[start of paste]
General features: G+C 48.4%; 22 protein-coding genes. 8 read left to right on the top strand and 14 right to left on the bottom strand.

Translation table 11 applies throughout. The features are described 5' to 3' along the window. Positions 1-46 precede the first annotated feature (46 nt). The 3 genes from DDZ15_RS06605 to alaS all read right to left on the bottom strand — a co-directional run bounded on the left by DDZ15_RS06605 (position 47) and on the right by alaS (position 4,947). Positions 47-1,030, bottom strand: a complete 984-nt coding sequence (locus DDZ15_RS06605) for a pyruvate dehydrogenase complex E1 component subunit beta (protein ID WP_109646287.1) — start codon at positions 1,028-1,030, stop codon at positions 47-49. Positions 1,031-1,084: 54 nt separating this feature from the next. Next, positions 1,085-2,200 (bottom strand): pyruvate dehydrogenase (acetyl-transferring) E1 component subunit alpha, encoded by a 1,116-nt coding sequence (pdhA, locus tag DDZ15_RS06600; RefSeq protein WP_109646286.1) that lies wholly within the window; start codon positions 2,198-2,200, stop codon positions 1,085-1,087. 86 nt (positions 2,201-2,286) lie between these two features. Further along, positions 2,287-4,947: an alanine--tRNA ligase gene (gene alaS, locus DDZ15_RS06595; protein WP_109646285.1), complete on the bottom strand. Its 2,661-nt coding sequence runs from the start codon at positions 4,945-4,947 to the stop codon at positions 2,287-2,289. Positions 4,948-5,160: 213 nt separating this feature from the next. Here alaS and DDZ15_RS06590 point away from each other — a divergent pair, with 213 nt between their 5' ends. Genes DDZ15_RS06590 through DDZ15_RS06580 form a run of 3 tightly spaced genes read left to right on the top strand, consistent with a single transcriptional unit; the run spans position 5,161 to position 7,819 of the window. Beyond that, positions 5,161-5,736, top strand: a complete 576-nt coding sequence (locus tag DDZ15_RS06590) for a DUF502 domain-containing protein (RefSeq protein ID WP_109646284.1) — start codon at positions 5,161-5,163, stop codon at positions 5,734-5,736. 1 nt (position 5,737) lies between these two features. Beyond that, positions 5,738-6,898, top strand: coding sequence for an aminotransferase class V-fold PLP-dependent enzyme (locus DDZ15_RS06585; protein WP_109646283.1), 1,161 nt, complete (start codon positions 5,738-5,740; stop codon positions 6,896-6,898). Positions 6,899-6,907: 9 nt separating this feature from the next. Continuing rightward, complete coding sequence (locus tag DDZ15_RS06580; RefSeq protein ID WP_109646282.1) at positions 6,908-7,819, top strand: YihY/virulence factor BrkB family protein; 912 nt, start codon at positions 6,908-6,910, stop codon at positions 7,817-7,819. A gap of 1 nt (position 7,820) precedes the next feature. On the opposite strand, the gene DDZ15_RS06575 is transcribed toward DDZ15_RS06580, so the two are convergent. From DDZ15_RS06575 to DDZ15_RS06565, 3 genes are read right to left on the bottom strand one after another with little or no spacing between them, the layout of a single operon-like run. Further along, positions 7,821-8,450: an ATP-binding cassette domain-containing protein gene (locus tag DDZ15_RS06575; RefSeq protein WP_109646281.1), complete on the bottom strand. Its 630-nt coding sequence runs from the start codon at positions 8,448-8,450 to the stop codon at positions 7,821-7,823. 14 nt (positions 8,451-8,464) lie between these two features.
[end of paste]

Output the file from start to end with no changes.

General features: G+C 48.4%; 22 protein-coding genes. 8 read left to right on the top strand and 14 right to left on the bottom strand.

Translation table 11 applies throughout. The features are described 5' to 3' along the window. Positions 1-46 precede the first annotated feature (46 nt). The 3 genes from DDZ15_RS06605 to alaS all read right to left on the bottom strand — a co-directional run bounded on the left by DDZ15_RS06605 (position 47) and on the right by alaS (position 4,947). Positions 47-1,030, bottom strand: a complete 984-nt coding sequence (locus DDZ15_RS06605) for a pyruvate dehydrogenase complex E1 component subunit beta (protein ID WP_109646287.1) — start codon at positions 1,028-1,030, stop codon at positions 47-49. Positions 1,031-1,084: 54 nt separating this feature from the next. Next, positions 1,085-2,200 (bottom strand): pyruvate dehydrogenase (acetyl-transferring) E1 component subunit alpha, encoded by a 1,116-nt coding sequence (pdhA, locus tag DDZ15_RS06600; RefSeq protein WP_109646286.1) that lies wholly within the window; start codon positions 2,198-2,200, stop codon positions 1,085-1,087. 86 nt (positions 2,201-2,286) lie between these two features. Further along, positions 2,287-4,947: an alanine--tRNA ligase gene (gene alaS, locus DDZ15_RS06595; protein WP_109646285.1), complete on the bottom strand. Its 2,661-nt coding sequence runs from the start codon at positions 4,945-4,947 to the stop codon at positions 2,287-2,289. Positions 4,948-5,160: 213 nt separating this feature from the next. Here alaS and DDZ15_RS06590 point away from each other — a divergent pair, with 213 nt between their 5' ends. Genes DDZ15_RS06590 through DDZ15_RS06580 form a run of 3 tightly spaced genes read left to right on the top strand, consistent with a single transcriptional unit; the run spans position 5,161 to position 7,819 of the window. Beyond that, positions 5,161-5,736, top strand: a complete 576-nt coding sequence (locus tag DDZ15_RS06590) for a DUF502 domain-containing protein (RefSeq protein ID WP_109646284.1) — start codon at positions 5,161-5,163, stop codon at positions 5,734-5,736. 1 nt (position 5,737) lies between these two features. Beyond that, positions 5,738-6,898, top strand: coding sequence for an aminotransferase class V-fold PLP-dependent enzyme (locus DDZ15_RS06585; protein WP_109646283.1), 1,161 nt, complete (start codon positions 5,738-5,740; stop codon positions 6,896-6,898). Positions 6,899-6,907: 9 nt separating this feature from the next. Continuing rightward, complete coding sequence (locus tag DDZ15_RS06580; RefSeq protein ID WP_109646282.1) at positions 6,908-7,819, top strand: YihY/virulence factor BrkB family protein; 912 nt, start codon at positions 6,908-6,910, stop codon at positions 7,817-7,819. A gap of 1 nt (position 7,820) precedes the next feature. On the opposite strand, the gene DDZ15_RS06575 is transcribed toward DDZ15_RS06580, so the two are convergent. From DDZ15_RS06575 to DDZ15_RS06565, 3 genes are read right to left on the bottom strand one after another with little or no spacing between them, the layout of a single operon-like run. Further along, positions 7,821-8,450: an ATP-binding cassette domain-containing protein gene (locus tag DDZ15_RS06575; RefSeq protein WP_109646281.1), complete on the bottom strand. Its 630-nt coding sequence runs from the start codon at positions 8,448-8,450 to the stop codon at positions 7,821-7,823. 14 nt (positions 8,451-8,464) lie between these two features.